Running is as vital to me as breathing. I have been running in one form or another for as long as I can remember. Growing up, we didn’t have computers or video games, so most of the games we played involved running. Unfortunately, I wasn’t the fastest, but I wasn’t exactly the slowest, either. And my endurance was mediocre compared to the other boys in the neighborhood.
I didn’t begin running per se until my freshman year at Divine Heart Seminary when I joined the cross-country team. I wasn’t disciplined enough to train properly, but I finished every race. I don’t believe I was ever last. My first race was the Marshall County Meet in Indiana. I had never run in an organized race before, so I had no idea about how fast to run or how to pace myself. So, I ran ahead of the entire pack, and everyone was cheering me on. However, I soon faded and lost contact with the lead pack. I hated the pain and felt like quitting. I also felt embarrassed that when I returned to the spectators’ view, I was no longer in the lead, but toward the end with the last runners. I don’t remember my finishing time, but somehow, I was awarded a ribbon.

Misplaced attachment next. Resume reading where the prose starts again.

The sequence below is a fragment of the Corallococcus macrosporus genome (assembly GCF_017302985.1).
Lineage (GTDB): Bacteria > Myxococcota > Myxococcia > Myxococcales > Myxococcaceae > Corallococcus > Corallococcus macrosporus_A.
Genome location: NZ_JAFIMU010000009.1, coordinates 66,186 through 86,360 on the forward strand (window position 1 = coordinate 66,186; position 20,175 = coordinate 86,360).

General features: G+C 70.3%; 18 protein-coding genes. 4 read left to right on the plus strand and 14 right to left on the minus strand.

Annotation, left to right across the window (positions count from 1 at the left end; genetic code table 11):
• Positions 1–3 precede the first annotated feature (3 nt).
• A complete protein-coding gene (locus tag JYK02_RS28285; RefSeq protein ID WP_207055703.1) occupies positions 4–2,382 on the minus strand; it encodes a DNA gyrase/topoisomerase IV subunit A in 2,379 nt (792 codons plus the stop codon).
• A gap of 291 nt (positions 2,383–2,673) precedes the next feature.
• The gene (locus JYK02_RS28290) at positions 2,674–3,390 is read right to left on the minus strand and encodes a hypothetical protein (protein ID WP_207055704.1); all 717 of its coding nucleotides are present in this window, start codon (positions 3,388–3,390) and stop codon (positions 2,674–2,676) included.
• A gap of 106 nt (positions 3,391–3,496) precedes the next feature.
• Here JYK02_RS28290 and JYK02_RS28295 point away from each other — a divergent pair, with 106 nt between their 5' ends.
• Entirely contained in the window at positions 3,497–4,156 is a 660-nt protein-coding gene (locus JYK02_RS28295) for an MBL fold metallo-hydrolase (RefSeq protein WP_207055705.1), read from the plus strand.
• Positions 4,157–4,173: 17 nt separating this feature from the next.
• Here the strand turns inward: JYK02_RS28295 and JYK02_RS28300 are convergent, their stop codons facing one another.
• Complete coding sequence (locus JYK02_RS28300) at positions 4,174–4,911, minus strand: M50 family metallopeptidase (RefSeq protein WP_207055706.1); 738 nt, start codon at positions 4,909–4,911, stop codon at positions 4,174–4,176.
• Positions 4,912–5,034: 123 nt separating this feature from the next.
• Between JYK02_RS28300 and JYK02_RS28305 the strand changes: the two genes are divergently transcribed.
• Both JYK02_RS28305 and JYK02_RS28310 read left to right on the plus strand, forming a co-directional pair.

When I transferred to another high school, they didn’t have a cross country team. As much as I disliked the pain, I sometimes felt from running, I missed running cross country. I didn’t really run much the rest of my high school years, but I did do a lot of walking instead of taking the bus around Chicago.
When I turned nineteen, I was working in a peanut butter factory as a manual laborer and suddenly I felt a strong urge to begin running again. I wanted to be in shape, and I associated being able to run long distances as the equivalent of being in shape. I still feel that way. So, I started running again.
I remembered the shin splints I had when I first started running cross country as I felt them when I started running again at age nineteen. I suddenly remembered how hard and painful running can be. Yet this somehow encouraged me to keep running. To keep running against myself. I needed to overcome the shin splints, the side stitches I felt on every run, and the feeling of quitting and doing something that was as painful. But I kept running. Running gave me great satisfaction! And a great sense of accomplishment! I felt good about myself that I had run, despite the soreness I felt afterwards. Gradually, there was less pain and soreness as I continued running regularly and felt more pleasure during the run and afterwards, too. Now, decades later, I’m still running, thankful I never quit!